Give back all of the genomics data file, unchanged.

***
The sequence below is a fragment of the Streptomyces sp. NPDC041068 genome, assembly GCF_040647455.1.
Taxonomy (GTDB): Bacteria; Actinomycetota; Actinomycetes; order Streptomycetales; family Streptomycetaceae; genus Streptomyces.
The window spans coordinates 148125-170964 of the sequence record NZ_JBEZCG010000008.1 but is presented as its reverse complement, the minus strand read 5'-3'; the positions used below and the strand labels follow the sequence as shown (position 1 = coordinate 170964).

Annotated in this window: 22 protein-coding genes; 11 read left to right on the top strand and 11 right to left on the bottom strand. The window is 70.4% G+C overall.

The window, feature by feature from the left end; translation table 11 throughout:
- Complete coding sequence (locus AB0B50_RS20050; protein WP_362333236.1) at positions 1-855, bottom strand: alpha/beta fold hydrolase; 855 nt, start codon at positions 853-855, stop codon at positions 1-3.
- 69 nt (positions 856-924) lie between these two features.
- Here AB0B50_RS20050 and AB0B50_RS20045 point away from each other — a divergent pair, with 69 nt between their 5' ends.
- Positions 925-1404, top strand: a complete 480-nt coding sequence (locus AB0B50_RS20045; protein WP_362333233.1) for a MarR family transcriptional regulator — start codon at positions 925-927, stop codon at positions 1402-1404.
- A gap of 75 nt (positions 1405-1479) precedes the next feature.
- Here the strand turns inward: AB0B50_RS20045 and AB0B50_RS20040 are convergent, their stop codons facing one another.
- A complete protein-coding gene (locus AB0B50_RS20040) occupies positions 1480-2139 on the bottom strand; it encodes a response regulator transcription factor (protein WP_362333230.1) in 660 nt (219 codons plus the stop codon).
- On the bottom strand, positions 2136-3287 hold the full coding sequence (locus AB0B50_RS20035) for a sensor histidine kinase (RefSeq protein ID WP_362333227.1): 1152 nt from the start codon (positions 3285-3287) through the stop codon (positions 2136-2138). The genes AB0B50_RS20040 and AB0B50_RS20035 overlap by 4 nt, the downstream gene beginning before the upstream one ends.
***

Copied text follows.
The sequence below is a fragment of the Streptomyces sp. NPDC041068 genome, assembly GCF_040647455.1.
Taxonomy (GTDB): Bacteria; Actinomycetota; Actinomycetes; order Streptomycetales; family Streptomycetaceae; genus Streptomyces.
The window spans coordinates 148125-170964 of the sequence record NZ_JBEZCG010000008.1 but is presented as its reverse complement, the minus strand read 5'-3'; the positions used below and the strand labels follow the sequence as shown (position 1 = coordinate 170964).

Annotated in this window: 22 protein-coding genes; 11 read left to right on the top strand and 11 right to left on the bottom strand. The window is 70.4% G+C overall.

The window, feature by feature from the left end; translation table 11 throughout:
- Complete coding sequence (locus AB0B50_RS20050; protein WP_362333236.1) at positions 1-855, bottom strand: alpha/beta fold hydrolase; 855 nt, start codon at positions 853-855, stop codon at positions 1-3.
- 69 nt (positions 856-924) lie between these two features.
- Here AB0B50_RS20050 and AB0B50_RS20045 point away from each other — a divergent pair, with 69 nt between their 5' ends.
- Positions 925-1404, top strand: a complete 480-nt coding sequence (locus AB0B50_RS20045; protein WP_362333233.1) for a MarR family transcriptional regulator — start codon at positions 925-927, stop codon at positions 1402-1404.
- A gap of 75 nt (positions 1405-1479) precedes the next feature.
- Here the strand turns inward: AB0B50_RS20045 and AB0B50_RS20040 are convergent, their stop codons facing one another.
- A complete protein-coding gene (locus AB0B50_RS20040) occupies positions 1480-2139 on the bottom strand; it encodes a response regulator transcription factor (protein WP_362333230.1) in 660 nt (219 codons plus the stop codon).
- On the bottom strand, positions 2136-3287 hold the full coding sequence (locus AB0B50_RS20035) for a sensor histidine kinase (RefSeq protein ID WP_362333227.1): 1152 nt from the start codon (positions 3285-3287) through the stop codon (positions 2136-2138). The genes AB0B50_RS20040 and AB0B50_RS20035 overlap by 4 nt, the downstream gene beginning before the upstream one ends.